Canadian Forest Service Publications
New observations on adult behavior of the white pine weevil and implications on control with difluenzuron. 1994. Retnakaran, A.; Jobin, L.J. Pages 270-284 in R.I. Alfaro, G.K. Kiss, and R.G. Fraser, editors. Proceedings of the symposium on the white pine weevil: biology, damage and management, January 19-21, 1994, Richmond, British Columbia. Natural Resources Canada, Canadian Forest Service, Pacific Forestry Centre, Victoria, British Columbia, FRDA Report Number 226, British Columbia Ministry of Forests, Victoria, British Columbia.
Issued by: Laurentian Forestry Centre
Catalog ID: 21182
Availability: PDF (download)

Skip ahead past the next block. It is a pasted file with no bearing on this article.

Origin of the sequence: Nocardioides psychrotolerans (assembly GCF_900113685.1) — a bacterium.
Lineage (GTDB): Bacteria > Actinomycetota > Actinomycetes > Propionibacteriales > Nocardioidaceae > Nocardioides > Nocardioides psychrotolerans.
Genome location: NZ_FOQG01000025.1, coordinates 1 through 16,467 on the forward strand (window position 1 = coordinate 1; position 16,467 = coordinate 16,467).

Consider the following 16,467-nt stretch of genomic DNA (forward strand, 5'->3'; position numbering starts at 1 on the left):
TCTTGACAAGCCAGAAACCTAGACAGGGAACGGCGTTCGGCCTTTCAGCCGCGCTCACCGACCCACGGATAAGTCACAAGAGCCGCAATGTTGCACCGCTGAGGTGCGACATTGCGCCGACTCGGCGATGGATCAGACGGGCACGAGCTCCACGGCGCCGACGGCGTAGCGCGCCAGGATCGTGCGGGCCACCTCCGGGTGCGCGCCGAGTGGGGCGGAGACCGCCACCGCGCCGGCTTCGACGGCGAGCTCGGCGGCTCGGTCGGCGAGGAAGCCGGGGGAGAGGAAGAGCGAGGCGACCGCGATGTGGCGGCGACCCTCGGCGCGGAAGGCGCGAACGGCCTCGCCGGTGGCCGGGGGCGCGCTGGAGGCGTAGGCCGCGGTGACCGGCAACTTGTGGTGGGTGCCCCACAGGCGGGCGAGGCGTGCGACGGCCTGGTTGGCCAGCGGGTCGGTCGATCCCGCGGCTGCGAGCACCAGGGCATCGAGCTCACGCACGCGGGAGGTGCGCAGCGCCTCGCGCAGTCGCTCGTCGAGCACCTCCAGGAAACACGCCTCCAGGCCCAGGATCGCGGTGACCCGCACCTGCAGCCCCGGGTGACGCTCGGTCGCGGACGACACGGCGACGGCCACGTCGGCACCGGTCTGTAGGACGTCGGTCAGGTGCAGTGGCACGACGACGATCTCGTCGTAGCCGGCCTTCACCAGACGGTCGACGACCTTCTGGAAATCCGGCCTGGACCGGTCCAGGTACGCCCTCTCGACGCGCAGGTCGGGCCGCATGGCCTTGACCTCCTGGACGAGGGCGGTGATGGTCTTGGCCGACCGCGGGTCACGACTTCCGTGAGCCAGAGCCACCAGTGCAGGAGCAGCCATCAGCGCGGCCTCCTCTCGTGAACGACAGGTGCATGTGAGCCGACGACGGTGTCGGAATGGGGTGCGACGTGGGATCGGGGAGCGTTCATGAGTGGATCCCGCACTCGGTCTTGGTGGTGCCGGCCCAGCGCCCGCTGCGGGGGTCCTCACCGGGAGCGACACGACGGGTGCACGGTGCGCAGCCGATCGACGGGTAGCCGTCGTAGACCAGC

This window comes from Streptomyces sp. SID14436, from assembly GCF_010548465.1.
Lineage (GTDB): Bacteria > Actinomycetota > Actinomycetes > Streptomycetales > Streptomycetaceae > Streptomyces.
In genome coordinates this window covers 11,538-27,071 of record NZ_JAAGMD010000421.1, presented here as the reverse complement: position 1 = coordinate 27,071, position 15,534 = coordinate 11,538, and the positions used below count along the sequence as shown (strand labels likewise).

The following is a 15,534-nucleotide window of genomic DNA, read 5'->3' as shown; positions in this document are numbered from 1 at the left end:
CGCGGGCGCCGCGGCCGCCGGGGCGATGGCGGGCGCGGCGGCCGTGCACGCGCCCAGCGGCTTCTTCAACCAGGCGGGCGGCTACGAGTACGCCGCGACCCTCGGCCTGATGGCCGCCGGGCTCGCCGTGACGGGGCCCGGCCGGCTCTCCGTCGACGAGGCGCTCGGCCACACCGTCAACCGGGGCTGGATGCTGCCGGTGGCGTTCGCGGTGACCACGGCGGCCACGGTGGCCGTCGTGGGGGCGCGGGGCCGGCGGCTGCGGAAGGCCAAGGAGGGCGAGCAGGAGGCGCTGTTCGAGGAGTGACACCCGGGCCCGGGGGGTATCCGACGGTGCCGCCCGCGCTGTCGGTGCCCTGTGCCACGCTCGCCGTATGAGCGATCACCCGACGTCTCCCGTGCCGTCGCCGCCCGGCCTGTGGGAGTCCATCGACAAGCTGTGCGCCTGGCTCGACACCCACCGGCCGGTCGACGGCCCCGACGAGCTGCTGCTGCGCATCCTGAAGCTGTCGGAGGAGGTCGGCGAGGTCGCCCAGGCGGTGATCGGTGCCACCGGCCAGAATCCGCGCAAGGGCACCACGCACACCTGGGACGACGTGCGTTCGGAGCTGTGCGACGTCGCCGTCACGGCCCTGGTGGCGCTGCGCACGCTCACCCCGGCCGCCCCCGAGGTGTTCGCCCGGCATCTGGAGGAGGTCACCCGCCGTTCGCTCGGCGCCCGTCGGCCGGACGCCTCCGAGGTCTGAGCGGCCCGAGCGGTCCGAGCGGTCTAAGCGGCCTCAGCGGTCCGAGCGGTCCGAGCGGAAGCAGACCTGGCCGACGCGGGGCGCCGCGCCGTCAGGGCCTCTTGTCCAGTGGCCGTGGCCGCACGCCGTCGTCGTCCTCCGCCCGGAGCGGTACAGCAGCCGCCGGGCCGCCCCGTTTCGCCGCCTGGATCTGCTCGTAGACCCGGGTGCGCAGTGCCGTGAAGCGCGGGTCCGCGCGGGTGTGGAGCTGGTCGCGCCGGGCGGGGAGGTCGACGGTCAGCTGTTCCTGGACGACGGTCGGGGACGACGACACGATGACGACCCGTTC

Studies on the biology and activity of the white pine weevil, Pissodes strobi (Peck) (Coleoptera: Curculionidae), a severe, deforming pest of several conifers, revealed that it was active in temperatures as low as 0.5' and emerged very early in spring and shortly thereafter mated and oviposited in the terminal leaders. We found the weevils emerging had turgid abdomens even before they had a chance to feed on the leaders suggesting that they might have fed on the roots underground. Such feeding would facilitate rapid mating and oviposition. If the terminal leaders are sprayed, early in spring, prior to weevil emergence with diflubenzuron, an insect growth regulator that inhibits chitin synthesis, near perfect control of the weevil can be achieved. The eggs laid by the female get coated with diflubenzuron either directly or indirectly, which is then absorbed into the developing embryo where it inhibits the synthesis of chitin resulting in a malformed integument. Such an embryo is unable to eclose and dies within the egg. We recommend applying diflubenzuron at the rate of ≥ 30 g/ha very early in spring when the snow is still on the ground making sure that the terminal leader is completely covered by the spray for preventing weevil damage.